Paladin Energy to acquire Canada’s Fission Uranium for $1.14 billion

Canada’s Fission Uranium (TSX: FCU; OTCQX: FCUUF) has signed a deal to be acquired by Australian company Paladin Energy (ASX: PDN; OTCQX: […]
Fission Uranium’s Patterson Lake South Property in Saskatchewan. Credit: Fission Uranium

Canada’s Fission Uranium (TSX: FCU; OTCQX: FCUUF) has signed a deal to be acquired by Australian company Paladin Energy (ASX: PDN; OTCQX: PALAF) in an all-stock agreement valued at about $1.14 billion.

Paladin will purchase 100% of Fission shares at C$1.30 at an implied equity value of $1.14 billion. Existing Paladin shareholders will own about 76% of the combined company, while existing Fission shareholders will own 24%. Fission shares closed at $1.03 on the Toronto Stock Exchange (TSX) on Friday.

The combination of Paladin and Fission will create a clean energy leader with an enhanced project development pipeline, multi-asset production expected by 2029, and a diversified presence across leading uranium mining jurisdictions like Canada.

“Fission is a natural fit for our portfolio with the shallow high-grade PLS [Patterson Lake South] project located in Canada's Athabasca Basin. The addition of PLS creates a leading Canadian development hub alongside Paladin's Michelin project, with exploration upside across all Canadian properties,” said Paladin CEO Ian Purdy.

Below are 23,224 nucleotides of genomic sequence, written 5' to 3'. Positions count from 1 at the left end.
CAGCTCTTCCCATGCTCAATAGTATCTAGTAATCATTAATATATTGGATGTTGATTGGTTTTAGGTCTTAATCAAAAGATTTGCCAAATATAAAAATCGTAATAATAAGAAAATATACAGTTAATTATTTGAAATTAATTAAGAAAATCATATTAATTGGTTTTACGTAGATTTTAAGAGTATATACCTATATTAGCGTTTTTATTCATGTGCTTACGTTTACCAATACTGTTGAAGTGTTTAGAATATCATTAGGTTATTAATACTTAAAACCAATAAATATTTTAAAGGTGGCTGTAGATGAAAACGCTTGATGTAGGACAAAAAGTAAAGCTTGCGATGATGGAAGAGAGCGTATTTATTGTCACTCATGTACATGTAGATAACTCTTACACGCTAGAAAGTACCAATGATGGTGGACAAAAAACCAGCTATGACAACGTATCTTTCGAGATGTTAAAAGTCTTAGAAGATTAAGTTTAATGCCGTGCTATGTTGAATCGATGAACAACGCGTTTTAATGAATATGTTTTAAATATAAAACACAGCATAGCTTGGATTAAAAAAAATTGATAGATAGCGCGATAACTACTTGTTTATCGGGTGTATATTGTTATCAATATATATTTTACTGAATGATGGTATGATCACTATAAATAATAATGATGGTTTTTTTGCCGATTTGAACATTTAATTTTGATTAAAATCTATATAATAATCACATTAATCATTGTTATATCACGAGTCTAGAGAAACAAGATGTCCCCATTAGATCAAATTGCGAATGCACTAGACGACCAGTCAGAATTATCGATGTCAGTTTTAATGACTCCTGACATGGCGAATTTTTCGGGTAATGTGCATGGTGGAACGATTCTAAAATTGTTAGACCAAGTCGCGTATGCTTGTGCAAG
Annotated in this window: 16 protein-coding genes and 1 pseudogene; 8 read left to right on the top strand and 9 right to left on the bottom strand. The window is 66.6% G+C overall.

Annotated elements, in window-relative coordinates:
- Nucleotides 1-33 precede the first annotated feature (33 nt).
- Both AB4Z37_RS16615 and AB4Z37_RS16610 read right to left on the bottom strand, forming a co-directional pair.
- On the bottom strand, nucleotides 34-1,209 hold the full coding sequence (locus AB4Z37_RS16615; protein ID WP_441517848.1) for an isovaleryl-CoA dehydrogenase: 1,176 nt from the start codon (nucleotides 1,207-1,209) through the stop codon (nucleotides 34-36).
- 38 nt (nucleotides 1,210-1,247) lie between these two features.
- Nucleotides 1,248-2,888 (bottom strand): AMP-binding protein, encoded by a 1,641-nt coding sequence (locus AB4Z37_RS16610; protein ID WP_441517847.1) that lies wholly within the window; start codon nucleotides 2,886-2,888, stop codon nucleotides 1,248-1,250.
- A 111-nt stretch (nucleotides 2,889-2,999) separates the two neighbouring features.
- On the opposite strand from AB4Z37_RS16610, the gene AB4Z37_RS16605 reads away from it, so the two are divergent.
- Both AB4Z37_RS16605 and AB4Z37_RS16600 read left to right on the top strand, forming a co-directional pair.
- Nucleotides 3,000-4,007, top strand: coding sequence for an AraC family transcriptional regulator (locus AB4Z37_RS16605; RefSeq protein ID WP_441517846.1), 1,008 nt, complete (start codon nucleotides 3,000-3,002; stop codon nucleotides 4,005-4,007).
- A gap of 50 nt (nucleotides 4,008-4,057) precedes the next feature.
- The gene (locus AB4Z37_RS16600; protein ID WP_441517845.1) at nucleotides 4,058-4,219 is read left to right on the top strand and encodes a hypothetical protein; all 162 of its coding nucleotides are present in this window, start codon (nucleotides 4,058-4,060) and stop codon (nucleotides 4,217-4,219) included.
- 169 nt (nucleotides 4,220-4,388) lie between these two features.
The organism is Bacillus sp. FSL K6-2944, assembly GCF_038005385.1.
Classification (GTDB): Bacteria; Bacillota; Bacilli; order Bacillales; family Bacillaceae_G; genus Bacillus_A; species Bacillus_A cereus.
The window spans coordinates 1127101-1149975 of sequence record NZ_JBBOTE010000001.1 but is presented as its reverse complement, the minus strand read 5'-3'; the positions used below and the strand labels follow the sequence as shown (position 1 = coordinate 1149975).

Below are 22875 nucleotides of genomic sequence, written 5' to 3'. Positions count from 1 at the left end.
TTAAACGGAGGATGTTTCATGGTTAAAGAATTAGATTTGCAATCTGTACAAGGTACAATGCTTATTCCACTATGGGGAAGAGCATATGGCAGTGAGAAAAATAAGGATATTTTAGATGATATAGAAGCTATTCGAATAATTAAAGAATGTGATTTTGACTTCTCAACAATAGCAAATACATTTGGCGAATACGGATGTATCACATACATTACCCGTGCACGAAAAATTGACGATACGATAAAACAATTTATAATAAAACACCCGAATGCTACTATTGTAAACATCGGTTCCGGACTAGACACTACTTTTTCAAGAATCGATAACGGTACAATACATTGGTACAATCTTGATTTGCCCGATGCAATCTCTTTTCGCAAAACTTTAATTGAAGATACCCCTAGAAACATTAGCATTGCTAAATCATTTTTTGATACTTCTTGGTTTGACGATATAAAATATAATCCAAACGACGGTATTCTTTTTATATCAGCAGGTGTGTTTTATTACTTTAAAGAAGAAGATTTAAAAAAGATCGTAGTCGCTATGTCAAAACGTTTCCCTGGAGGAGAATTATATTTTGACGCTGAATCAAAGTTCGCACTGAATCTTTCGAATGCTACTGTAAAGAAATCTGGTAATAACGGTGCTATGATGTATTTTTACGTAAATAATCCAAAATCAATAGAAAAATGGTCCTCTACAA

Fission has applied for a license to construct a uranium mine and mill facility at its PLS property in Saskatchewan, Canada, home to the world’s richest uranium mines. The project hosts the Triple R deposit — the region’s largest high-grade deposit at shallow depth. Fission has published a feasibility study outlining the potential for the Triple R to become one of the lowest cost uranium mines in the world. The company is set to continue developing PLS through the permitting and licensing phase and on to construction and production by 2029.

Further highlights of the feasibility study show a longer mine life of 10 years, greatly increased after-tax net present value at 8% discount of $1.2 billion, higher after-tax internal rate of return of 27.2% while still maintaining a very low operating cost of $13.02 per pound. Other significant findings suggest a construction timeline of three years with an estimated initial capital cost of $1.1 billion and life-of-mine production of over 90 million lb. of uranium oxide.

Paladin also owns a 100% interest in nearly 100,000 hectares of mineral exploration licenses across six deposits; the largest of these deposits is Michelin in Labrador with a total Mineral Resource of 92 million lb. uranium.

With this merger, and these two significant uranium projects, Paladin wants to create a strong and lasting presence in mineral-rich Canada.

The Transaction is targeted to close in the September 2024 quarter.

Learn more about the PLS uranium project on


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